October 26, 2020 -- Several members of Vice President Mike Pence’s inner circle have tested positive for the coronavirus in the last few days, including his chief of staff Marc Short.
According to The New York Times, Short received a positive result on Saturday, the newspaper reported, and other aides received their results earlier this week but didn’t share details with the public. Pence will continue his normal activities, Devin O’Malley, a spokesman for Pence, told the newspaper.
“Vice President Pence and Mrs. Pence both tested negative for Covid-19 today, and remain in good health,” he said. “While Vice President Pence is considered a close contact with Mr. Short, in consultation with the White House Medical Unit, the vice president will maintain his schedule in accordance with the CDC guidelines for essential personnel.”
Marty Obst, a Pence adviser, tested positive earlier in the week, according to Bloomberg News. Short and Obst have developed mild symptoms of COVID-19.
Three additional staff members have tested positive, the news outlets reported, but spokespeople haven’t confirmed the details.
“It’s personal information,” Mark Meadows, President Donald Trump’s chief of staff, said Sunday morning on CNN’s “State of the Union.”
“It’s not something we usually do, unless it’s the vice president or the president, or someone that’s very close to them, where there’s people in harm’s way,” Meadows said.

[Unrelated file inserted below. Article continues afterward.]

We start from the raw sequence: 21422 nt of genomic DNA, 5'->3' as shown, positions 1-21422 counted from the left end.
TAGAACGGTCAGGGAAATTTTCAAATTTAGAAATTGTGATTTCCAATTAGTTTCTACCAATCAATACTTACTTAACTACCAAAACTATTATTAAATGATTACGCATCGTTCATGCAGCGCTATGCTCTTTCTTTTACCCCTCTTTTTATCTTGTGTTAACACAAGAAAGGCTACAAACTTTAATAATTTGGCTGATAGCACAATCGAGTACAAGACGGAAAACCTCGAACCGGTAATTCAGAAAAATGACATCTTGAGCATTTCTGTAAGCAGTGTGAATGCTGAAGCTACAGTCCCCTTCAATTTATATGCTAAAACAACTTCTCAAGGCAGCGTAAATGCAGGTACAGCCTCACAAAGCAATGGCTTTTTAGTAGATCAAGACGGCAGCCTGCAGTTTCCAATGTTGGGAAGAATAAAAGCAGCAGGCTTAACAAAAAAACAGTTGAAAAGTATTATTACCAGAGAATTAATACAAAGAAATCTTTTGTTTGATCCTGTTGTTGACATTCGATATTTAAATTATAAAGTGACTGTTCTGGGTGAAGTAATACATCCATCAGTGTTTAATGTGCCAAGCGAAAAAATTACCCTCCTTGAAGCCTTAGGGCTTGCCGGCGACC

The development raises questions about White House policy on coronavirus safety measures, particularly since Pence is head of the White House Coronavirus Task Force. The administration declined to conduct contact tracing among guests at the Sept. 26 Rose Garden celebration for Supreme Court nominee Judge Amy Coney Barrett, which was linked to an outbreak of two dozen cases.
At campaign rallies during the weekend, Trump has repeated his statement that the U.S. is “rounding the corner” on the coronavirus.
However, the country has reported a record high in cases during the past week, as well as an increase in hospitalizations. A record 83,000 daily cases were reported on Friday, according to data from Johns Hopkins University.
"We are not going to control the pandemic,” Meadows said on Sunday morning. “We are going to control the fact that we get vaccines, therapeutics and other mitigation areas.”